It’s no far stretch to say that Buenos Aires has a rich history of street art. Since the first artists were inspired by the murals they saw overseas, people have been painting the streets with whatever came to hand – from acrylics to road tar!
Part of the distinct appeal of Buenos Aires street art stems from the lax attitude of the police towards its creation – although it is technically still illegal to make the art, generally speaking the colourful murals are appreciated, and people will often turn a blind eye to the artists such that it’s pretty much safe to paint during the day. International artists such as BLU count down the days until they can paint in Buenos Aires again.
Last month I was able to participate in a street art tour courtesy of the wonderful NPO Graffiti Mundo, and although I loved street art beforehand, thanks to the tour I feel so much more appreciation for the effort and love that is put into the graffiti here (in most cases, anyway!).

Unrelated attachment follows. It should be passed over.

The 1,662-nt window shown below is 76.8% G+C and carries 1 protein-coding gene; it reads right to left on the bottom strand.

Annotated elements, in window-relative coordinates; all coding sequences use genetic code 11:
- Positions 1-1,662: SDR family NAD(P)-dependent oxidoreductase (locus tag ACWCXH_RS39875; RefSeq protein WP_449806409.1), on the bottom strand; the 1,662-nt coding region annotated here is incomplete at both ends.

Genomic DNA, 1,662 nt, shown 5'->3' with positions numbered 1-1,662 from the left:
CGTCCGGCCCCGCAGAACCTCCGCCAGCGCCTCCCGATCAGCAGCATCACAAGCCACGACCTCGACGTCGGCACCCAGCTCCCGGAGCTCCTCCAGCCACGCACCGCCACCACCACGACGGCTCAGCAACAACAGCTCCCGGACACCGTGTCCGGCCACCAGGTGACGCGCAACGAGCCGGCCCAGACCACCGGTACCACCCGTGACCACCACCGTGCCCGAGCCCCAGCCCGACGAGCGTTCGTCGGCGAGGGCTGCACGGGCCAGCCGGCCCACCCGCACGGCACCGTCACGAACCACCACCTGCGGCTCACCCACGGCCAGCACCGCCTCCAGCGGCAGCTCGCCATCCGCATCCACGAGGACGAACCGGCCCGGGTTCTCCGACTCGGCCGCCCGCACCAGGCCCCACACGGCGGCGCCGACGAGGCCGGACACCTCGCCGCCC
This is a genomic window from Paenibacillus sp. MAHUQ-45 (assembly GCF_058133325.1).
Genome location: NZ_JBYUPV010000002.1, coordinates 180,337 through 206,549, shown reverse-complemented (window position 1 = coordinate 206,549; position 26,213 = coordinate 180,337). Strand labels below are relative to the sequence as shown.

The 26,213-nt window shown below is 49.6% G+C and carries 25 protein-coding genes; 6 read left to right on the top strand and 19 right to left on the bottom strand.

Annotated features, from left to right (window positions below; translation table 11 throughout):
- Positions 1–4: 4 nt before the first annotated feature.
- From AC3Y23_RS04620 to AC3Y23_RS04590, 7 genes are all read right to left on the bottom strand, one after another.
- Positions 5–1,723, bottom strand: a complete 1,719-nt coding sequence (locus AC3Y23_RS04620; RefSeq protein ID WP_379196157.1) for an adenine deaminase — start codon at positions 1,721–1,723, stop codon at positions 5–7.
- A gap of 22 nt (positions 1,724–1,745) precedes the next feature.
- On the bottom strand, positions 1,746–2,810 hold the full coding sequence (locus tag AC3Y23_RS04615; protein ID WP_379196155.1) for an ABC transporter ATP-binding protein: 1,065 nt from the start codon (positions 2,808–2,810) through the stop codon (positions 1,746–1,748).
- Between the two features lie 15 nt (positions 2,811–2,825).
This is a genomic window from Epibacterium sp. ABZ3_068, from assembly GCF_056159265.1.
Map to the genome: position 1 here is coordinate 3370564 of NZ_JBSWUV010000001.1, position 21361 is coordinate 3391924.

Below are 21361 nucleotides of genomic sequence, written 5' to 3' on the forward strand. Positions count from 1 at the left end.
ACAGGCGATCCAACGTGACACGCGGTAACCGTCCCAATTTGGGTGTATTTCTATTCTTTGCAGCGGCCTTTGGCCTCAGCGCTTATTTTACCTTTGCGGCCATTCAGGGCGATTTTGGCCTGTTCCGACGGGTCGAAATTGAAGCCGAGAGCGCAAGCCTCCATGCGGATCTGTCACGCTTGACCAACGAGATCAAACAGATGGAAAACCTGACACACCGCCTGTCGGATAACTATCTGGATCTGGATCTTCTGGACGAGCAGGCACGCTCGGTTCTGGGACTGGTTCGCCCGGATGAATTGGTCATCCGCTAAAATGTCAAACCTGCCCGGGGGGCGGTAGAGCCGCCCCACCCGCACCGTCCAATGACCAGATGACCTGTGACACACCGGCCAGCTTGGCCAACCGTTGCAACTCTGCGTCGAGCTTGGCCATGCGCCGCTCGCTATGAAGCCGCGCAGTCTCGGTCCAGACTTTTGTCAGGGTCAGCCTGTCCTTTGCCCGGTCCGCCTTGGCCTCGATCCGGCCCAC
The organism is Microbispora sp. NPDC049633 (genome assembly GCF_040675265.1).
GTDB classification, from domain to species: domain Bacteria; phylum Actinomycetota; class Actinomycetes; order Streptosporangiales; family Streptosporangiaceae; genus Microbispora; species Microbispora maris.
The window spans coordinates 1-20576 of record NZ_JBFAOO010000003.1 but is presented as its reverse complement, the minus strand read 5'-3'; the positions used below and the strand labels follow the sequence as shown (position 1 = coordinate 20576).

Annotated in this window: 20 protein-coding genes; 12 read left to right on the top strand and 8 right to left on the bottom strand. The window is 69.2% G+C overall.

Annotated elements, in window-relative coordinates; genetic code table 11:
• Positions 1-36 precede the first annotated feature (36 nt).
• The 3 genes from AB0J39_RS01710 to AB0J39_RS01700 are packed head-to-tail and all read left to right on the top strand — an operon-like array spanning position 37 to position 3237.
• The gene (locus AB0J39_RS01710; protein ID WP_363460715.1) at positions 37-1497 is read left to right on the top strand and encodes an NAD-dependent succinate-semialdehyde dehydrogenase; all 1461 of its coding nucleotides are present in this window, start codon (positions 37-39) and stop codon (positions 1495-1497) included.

In particular, with my love of satire, political and otherwise, I’ve enjoyed seeing the political messages and dialogue that can be expressed through street art and writing. As my Spanish improves it’s been a fun challenge to make sense of the angry slogans I see around the place. Sometimes very creative, sometimes very poignant, the art of the city has a lot to offer, especially in this time of economic flux and political movement.